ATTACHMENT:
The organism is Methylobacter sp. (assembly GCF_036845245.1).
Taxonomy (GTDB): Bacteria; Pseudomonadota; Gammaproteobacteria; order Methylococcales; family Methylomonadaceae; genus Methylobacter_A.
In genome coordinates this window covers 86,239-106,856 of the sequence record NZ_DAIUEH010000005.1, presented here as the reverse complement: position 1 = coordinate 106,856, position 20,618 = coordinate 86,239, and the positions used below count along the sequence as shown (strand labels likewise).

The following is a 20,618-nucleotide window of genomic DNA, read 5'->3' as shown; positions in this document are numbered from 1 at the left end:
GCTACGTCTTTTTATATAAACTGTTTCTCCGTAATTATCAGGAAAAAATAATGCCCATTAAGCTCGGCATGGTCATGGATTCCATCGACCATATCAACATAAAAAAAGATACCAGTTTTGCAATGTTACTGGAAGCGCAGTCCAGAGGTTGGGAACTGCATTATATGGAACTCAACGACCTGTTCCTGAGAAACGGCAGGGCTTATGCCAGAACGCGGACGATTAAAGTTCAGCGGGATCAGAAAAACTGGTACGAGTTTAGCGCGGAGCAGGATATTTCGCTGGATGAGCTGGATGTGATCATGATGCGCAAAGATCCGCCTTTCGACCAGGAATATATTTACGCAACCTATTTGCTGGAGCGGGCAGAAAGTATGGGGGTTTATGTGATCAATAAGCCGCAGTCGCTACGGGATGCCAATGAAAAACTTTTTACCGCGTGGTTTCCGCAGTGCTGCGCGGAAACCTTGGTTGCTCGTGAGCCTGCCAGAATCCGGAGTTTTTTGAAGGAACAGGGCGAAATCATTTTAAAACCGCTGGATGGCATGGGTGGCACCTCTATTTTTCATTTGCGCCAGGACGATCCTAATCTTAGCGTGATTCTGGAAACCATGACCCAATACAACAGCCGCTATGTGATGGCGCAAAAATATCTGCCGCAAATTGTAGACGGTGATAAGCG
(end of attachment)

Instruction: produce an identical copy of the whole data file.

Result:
The organism is Methylobacter sp. (assembly GCF_036845245.1).
Taxonomy (GTDB): Bacteria; Pseudomonadota; Gammaproteobacteria; order Methylococcales; family Methylomonadaceae; genus Methylobacter_A.
In genome coordinates this window covers 86,239-106,856 of the sequence record NZ_DAIUEH010000005.1, presented here as the reverse complement: position 1 = coordinate 106,856, position 20,618 = coordinate 86,239, and the positions used below count along the sequence as shown (strand labels likewise).

The following is a 20,618-nucleotide window of genomic DNA, read 5'->3' as shown; positions in this document are numbered from 1 at the left end:
GCTACGTCTTTTTATATAAACTGTTTCTCCGTAATTATCAGGAAAAAATAATGCCCATTAAGCTCGGCATGGTCATGGATTCCATCGACCATATCAACATAAAAAAAGATACCAGTTTTGCAATGTTACTGGAAGCGCAGTCCAGAGGTTGGGAACTGCATTATATGGAACTCAACGACCTGTTCCTGAGAAACGGCAGGGCTTATGCCAGAACGCGGACGATTAAAGTTCAGCGGGATCAGAAAAACTGGTACGAGTTTAGCGCGGAGCAGGATATTTCGCTGGATGAGCTGGATGTGATCATGATGCGCAAAGATCCGCCTTTCGACCAGGAATATATTTACGCAACCTATTTGCTGGAGCGGGCAGAAAGTATGGGGGTTTATGTGATCAATAAGCCGCAGTCGCTACGGGATGCCAATGAAAAACTTTTTACCGCGTGGTTTCCGCAGTGCTGCGCGGAAACCTTGGTTGCTCGTGAGCCTGCCAGAATCCGGAGTTTTTTGAAGGAACAGGGCGAAATCATTTTAAAACCGCTGGATGGCATGGGTGGCACCTCTATTTTTCATTTGCGCCAGGACGATCCTAATCTTAGCGTGATTCTGGAAACCATGACCCAATACAACAGCCGCTATGTGATGGCGCAAAAATATCTGCCGCAAATTGTAGACGGTGATAAGCG